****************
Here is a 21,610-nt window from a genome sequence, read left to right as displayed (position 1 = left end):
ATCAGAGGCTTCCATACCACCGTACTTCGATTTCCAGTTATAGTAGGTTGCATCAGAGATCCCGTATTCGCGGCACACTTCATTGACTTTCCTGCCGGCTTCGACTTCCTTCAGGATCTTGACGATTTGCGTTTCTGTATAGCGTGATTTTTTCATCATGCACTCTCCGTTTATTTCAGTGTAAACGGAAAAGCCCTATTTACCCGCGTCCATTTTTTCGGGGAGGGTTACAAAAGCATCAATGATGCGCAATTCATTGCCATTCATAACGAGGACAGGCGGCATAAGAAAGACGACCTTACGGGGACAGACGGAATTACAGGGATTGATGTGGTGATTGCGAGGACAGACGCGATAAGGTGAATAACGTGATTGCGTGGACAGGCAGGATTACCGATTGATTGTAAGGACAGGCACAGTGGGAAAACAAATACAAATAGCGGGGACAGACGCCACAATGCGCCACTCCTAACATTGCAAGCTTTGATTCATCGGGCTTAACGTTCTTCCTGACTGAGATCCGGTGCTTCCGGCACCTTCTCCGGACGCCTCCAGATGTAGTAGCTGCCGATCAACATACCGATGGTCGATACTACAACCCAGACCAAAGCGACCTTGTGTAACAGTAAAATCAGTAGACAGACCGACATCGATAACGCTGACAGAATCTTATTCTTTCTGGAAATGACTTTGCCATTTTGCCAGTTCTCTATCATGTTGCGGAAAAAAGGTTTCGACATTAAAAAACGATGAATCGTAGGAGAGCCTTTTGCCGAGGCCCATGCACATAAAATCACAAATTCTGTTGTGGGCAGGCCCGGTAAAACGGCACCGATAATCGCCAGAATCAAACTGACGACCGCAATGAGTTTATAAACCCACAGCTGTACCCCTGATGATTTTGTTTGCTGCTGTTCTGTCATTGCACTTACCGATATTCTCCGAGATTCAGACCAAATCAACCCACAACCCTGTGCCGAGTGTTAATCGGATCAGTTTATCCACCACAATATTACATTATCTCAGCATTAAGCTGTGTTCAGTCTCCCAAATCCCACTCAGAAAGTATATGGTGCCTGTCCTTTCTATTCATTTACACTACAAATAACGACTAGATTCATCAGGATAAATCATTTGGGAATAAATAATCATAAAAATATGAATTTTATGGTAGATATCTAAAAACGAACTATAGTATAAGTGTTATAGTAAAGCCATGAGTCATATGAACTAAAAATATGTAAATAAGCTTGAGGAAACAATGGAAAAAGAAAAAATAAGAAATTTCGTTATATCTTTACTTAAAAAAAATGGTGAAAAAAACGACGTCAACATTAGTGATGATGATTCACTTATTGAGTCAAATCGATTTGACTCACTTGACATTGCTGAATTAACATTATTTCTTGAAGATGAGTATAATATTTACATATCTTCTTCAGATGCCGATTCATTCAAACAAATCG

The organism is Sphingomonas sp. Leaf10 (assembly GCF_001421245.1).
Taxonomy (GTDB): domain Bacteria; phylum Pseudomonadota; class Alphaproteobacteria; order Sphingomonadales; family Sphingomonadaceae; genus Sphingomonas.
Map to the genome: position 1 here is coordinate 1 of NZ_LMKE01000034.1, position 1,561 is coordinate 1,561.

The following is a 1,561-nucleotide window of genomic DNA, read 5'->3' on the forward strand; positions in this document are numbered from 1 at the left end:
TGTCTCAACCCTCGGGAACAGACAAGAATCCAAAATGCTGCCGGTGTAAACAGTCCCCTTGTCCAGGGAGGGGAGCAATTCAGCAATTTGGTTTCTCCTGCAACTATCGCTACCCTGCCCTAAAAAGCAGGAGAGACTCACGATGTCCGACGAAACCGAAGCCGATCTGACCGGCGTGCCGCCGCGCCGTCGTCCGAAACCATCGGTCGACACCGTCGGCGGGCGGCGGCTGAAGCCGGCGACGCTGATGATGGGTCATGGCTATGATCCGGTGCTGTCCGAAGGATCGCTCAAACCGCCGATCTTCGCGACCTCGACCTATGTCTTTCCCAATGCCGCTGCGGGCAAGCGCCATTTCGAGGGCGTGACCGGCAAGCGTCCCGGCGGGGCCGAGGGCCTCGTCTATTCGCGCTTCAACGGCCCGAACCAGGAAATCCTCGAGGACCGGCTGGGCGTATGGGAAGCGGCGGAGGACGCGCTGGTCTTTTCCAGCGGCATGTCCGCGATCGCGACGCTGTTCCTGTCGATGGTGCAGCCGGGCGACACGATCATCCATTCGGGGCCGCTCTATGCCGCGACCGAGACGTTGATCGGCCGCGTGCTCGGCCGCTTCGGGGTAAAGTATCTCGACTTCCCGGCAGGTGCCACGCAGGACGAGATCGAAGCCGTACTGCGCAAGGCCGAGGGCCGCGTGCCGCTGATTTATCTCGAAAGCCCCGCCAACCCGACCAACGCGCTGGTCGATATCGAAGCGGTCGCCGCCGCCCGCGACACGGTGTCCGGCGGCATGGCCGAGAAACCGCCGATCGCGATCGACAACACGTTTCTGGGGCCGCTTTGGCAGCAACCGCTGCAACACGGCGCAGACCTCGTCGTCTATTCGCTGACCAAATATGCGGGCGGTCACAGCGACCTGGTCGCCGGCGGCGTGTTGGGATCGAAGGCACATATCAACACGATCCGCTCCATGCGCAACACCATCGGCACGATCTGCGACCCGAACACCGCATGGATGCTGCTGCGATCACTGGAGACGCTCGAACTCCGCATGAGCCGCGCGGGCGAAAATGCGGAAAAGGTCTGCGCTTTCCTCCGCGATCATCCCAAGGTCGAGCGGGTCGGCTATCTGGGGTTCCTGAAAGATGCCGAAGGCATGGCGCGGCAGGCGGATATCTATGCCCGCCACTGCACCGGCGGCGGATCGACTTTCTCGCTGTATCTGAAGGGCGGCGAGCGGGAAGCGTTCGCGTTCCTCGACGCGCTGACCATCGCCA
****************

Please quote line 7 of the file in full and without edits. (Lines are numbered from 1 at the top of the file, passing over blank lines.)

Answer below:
TGTCTCAACCCTCGGGAACAGACAAGAATCCAAAATGCTGCCGGTGTAAACAGTCCCCTTGTCCAGGGAGGGGAGCAATTCAGCAATTTGGTTTCTCCTGCAACTATCGCTACCCTGCCCTAAAAAGCAGGAGAGACTCACGATGTCCGACGAAACCGAAGCCGATCTGACCGGCGTGCCGCCGCGCCGTCGTCCGAAACCATCGGTCGACACCGTCGGCGGGCGGCGGCTGAAGCCGGCGACGCTGATGATGGGTCATGGCTATGATCCGGTGCTGTCCGAAGGATCGCTCAAACCGCCGATCTTCGCGACCTCGACCTATGTCTTTCCCAATGCCGCTGCGGGCAAGCGCCATTTCGAGGGCGTGACCGGCAAGCGTCCCGGCGGGGCCGAGGGCCTCGTCTATTCGCGCTTCAACGGCCCGAACCAGGAAATCCTCGAGGACCGGCTGGGCGTATGGGAAGCGGCGGAGGACGCGCTGGTCTTTTCCAGCGGCATGTCCGCGATCGCGACGCTGTTCCTGTCGATGGTGCAGCCGGGCGACACGATCATCCATTCGGGGCCGCTCTATGCCGCGACCGAGACGTTGATCGGCCGCGTGCTCGGCCGCTTCGGGGTAAAGTATCTCGACTTCCCGGCAGGTGCCACGCAGGACGAGATCGAAGCCGTACTGCGCAAGGCCGAGGGCCGCGTGCCGCTGATTTATCTCGAAAGCCCCGCCAACCCGACCAACGCGCTGGTCGATATCGAAGCGGTCGCCGCCGCCCGCGACACGGTGTCCGGCGGCATGGCCGAGAAACCGCCGATCGCGATCGACAACACGTTTCTGGGGCCGCTTTGGCAGCAACCGCTGCAACACGGCGCAGACCTCGTCGTCTATTCGCTGACCAAATATGCGGGCGGTCACAGCGACCTGGTCGCCGGCGGCGTGTTGGGATCGAAGGCACATATCAACACGATCCGCTCCATGCGCAACACCATCGGCACGATCTGCGACCCGAACACCGCATGGATGCTGCTGCGATCACTGGAGACGCTCGAACTCCGCATGAGCCGCGCGGGCGAAAATGCGGAAAAGGTCTGCGCTTTCCTCCGCGATCATCCCAAGGTCGAGCGGGTCGGCTATCTGGGGTTCCTGAAAGATGCCGAAGGCATGGCGCGGCAGGCGGATATCTATGCCCGCCACTGCACCGGCGGCGGATCGACTTTCTCGCTGTATCTGAAGGGCGGCGAGCGGGAAGCGTTCGCGTTCCTCGACGCGCTGACCATCGCCA